As many as 24 human guinea pigs will be paid £3,500 to take participate in the trial which will see them infected with the deadly coronavirus and banned from physical contact with the outside world for two weeks.
As reported in The Times, Those taking who will take part in this experiment will be held in a special quarantine lab in east London owned by medical testing company Hvivo.
Scientists are working round the clock to develop a vaccine by next winter to protect the people who have underlying health conditions and the elderly.
As of this writing, more than 2 million dollars have been invested worldwide and a total of 20 firms and public sector organisations are taking part on the global effort to develop a cure.
Earlier this week, Boris Johnson reported to have pledged £46 million (approximately $60 million) for research into a coronavirus vaccine and rapid diagnostic tests.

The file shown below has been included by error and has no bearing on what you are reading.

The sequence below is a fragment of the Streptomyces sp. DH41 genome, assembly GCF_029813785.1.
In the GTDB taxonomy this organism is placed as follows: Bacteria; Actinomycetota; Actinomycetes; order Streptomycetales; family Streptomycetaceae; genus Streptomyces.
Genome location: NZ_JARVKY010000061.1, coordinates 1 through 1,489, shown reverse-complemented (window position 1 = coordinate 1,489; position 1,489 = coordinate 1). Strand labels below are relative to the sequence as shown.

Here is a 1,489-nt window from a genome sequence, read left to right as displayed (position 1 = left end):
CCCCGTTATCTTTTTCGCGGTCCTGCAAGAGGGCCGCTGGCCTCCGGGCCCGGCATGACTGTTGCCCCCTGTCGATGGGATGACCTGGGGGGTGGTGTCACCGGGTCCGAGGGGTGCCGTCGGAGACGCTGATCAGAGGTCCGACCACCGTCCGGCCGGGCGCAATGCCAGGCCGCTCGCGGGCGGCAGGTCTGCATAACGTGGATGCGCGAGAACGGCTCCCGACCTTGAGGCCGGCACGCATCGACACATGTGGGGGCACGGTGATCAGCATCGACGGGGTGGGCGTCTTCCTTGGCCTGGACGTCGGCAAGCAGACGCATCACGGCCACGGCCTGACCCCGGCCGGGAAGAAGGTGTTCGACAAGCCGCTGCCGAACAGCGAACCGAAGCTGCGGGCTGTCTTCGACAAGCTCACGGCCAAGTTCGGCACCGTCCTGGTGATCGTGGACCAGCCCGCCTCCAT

The Prime Minister announced the funding during a tour of a Bedfordshire laboratory, where British scientists are working on a quick and cheap way to diagnose coronavirus.
According to Mr. Johnson, there is currently no vaccine available to protect the people against the deadly Covid-19, but he is hoping that one will be ready in about a year.
Chris Whitty, England’s Chief Medical Officer Professor has previously said the United Kingdom will not have a vaccine available for the first wave of a pandemic, but that it is still important to develop one for any future pandemic waves.
Global human trials of eight possible vaccines could start later this year. But firms would then face the task of mass-producing and distributing them.
Public Health England (PHE) has developed methods of testing for coronavirus, but more rapid diagnostic tests are needed as these currently rely on samples being sent to a lab.
According to Downing Street, the United Kingdom’s investment into the coronavirus vaccine research is now worth £65 million ($85 million), with £91 million ($119 million) in total for international work to prevent the spread of the virus.